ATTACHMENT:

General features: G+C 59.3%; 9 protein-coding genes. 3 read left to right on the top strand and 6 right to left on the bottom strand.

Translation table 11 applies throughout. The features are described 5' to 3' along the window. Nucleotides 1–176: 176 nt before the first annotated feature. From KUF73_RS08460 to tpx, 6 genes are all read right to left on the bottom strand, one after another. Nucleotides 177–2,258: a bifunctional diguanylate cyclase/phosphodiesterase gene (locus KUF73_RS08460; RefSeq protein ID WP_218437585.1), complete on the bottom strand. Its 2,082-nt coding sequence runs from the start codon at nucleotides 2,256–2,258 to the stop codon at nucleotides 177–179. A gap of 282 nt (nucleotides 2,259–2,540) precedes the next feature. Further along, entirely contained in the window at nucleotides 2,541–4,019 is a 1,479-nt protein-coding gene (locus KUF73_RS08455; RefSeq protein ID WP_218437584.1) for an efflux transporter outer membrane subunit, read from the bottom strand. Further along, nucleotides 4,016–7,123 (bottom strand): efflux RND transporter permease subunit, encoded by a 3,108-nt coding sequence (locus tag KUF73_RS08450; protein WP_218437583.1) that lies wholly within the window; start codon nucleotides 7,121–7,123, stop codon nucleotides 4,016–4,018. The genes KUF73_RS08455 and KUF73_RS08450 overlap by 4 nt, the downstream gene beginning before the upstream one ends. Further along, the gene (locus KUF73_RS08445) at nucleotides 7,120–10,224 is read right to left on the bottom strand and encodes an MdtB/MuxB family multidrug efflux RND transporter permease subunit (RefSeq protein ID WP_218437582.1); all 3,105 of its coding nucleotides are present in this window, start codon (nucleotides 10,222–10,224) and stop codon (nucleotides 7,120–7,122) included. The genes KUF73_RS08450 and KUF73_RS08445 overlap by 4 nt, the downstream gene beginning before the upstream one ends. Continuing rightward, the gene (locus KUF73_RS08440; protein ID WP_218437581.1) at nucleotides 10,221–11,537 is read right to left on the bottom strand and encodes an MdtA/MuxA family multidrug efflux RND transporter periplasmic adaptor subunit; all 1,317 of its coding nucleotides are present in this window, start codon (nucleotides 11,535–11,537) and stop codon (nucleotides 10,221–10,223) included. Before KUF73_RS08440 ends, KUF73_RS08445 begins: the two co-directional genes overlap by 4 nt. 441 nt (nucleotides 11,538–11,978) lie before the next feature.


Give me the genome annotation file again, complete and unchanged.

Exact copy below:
General features: G+C 59.3%; 9 protein-coding genes. 3 read left to right on the top strand and 6 right to left on the bottom strand.

Translation table 11 applies throughout. The features are described 5' to 3' along the window. Nucleotides 1–176: 176 nt before the first annotated feature. From KUF73_RS08460 to tpx, 6 genes are all read right to left on the bottom strand, one after another. Nucleotides 177–2,258: a bifunctional diguanylate cyclase/phosphodiesterase gene (locus KUF73_RS08460; RefSeq protein ID WP_218437585.1), complete on the bottom strand. Its 2,082-nt coding sequence runs from the start codon at nucleotides 2,256–2,258 to the stop codon at nucleotides 177–179. A gap of 282 nt (nucleotides 2,259–2,540) precedes the next feature. Further along, entirely contained in the window at nucleotides 2,541–4,019 is a 1,479-nt protein-coding gene (locus KUF73_RS08455; RefSeq protein ID WP_218437584.1) for an efflux transporter outer membrane subunit, read from the bottom strand. Further along, nucleotides 4,016–7,123 (bottom strand): efflux RND transporter permease subunit, encoded by a 3,108-nt coding sequence (locus tag KUF73_RS08450; protein WP_218437583.1) that lies wholly within the window; start codon nucleotides 7,121–7,123, stop codon nucleotides 4,016–4,018. The genes KUF73_RS08455 and KUF73_RS08450 overlap by 4 nt, the downstream gene beginning before the upstream one ends. Further along, the gene (locus KUF73_RS08445) at nucleotides 7,120–10,224 is read right to left on the bottom strand and encodes an MdtB/MuxB family multidrug efflux RND transporter permease subunit (RefSeq protein ID WP_218437582.1); all 3,105 of its coding nucleotides are present in this window, start codon (nucleotides 10,222–10,224) and stop codon (nucleotides 7,120–7,122) included. The genes KUF73_RS08450 and KUF73_RS08445 overlap by 4 nt, the downstream gene beginning before the upstream one ends. Continuing rightward, the gene (locus KUF73_RS08440; protein ID WP_218437581.1) at nucleotides 10,221–11,537 is read right to left on the bottom strand and encodes an MdtA/MuxA family multidrug efflux RND transporter periplasmic adaptor subunit; all 1,317 of its coding nucleotides are present in this window, start codon (nucleotides 11,535–11,537) and stop codon (nucleotides 10,221–10,223) included. Before KUF73_RS08440 ends, KUF73_RS08445 begins: the two co-directional genes overlap by 4 nt. 441 nt (nucleotides 11,538–11,978) lie before the next feature.